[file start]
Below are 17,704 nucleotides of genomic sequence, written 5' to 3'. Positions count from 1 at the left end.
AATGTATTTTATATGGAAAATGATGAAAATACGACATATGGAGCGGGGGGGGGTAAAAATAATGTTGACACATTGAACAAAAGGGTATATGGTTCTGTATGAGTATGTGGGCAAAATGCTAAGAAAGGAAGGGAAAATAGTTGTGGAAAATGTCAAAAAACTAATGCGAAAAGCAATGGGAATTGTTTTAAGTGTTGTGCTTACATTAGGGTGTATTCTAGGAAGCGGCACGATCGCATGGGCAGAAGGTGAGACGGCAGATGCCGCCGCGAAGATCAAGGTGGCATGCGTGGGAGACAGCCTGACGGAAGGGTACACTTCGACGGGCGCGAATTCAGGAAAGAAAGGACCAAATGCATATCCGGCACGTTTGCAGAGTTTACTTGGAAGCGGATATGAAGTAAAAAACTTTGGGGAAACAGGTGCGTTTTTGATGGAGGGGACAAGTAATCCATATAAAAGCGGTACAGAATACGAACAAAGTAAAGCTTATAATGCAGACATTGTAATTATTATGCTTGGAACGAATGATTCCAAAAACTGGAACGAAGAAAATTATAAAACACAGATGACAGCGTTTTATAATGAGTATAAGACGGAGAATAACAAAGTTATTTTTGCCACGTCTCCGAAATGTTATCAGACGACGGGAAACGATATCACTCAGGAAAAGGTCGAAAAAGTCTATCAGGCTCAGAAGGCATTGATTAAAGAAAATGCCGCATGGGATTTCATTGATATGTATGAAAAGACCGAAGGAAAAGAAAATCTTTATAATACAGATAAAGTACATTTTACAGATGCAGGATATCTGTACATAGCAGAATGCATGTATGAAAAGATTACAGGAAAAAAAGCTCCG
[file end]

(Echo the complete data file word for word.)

Below are 17,704 nucleotides of genomic sequence, written 5' to 3'. Positions count from 1 at the left end.
AATGTATTTTATATGGAAAATGATGAAAATACGACATATGGAGCGGGGGGGGGTAAAAATAATGTTGACACATTGAACAAAAGGGTATATGGTTCTGTATGAGTATGTGGGCAAAATGCTAAGAAAGGAAGGGAAAATAGTTGTGGAAAATGTCAAAAAACTAATGCGAAAAGCAATGGGAATTGTTTTAAGTGTTGTGCTTACATTAGGGTGTATTCTAGGAAGCGGCACGATCGCATGGGCAGAAGGTGAGACGGCAGATGCCGCCGCGAAGATCAAGGTGGCATGCGTGGGAGACAGCCTGACGGAAGGGTACACTTCGACGGGCGCGAATTCAGGAAAGAAAGGACCAAATGCATATCCGGCACGTTTGCAGAGTTTACTTGGAAGCGGATATGAAGTAAAAAACTTTGGGGAAACAGGTGCGTTTTTGATGGAGGGGACAAGTAATCCATATAAAAGCGGTACAGAATACGAACAAAGTAAAGCTTATAATGCAGACATTGTAATTATTATGCTTGGAACGAATGATTCCAAAAACTGGAACGAAGAAAATTATAAAACACAGATGACAGCGTTTTATAATGAGTATAAGACGGAGAATAACAAAGTTATTTTTGCCACGTCTCCGAAATGTTATCAGACGACGGGAAACGATATCACTCAGGAAAAGGTCGAAAAAGTCTATCAGGCTCAGAAGGCATTGATTAAAGAAAATGCCGCATGGGATTTCATTGATATGTATGAAAAGACCGAAGGAAAAGAAAATCTTTATAATACAGATAAAGTACATTTTACAGATGCAGGATATCTGTACATAGCAGAATGCATGTATGAAAAGATTACAGGAAAAAAAGCTCCG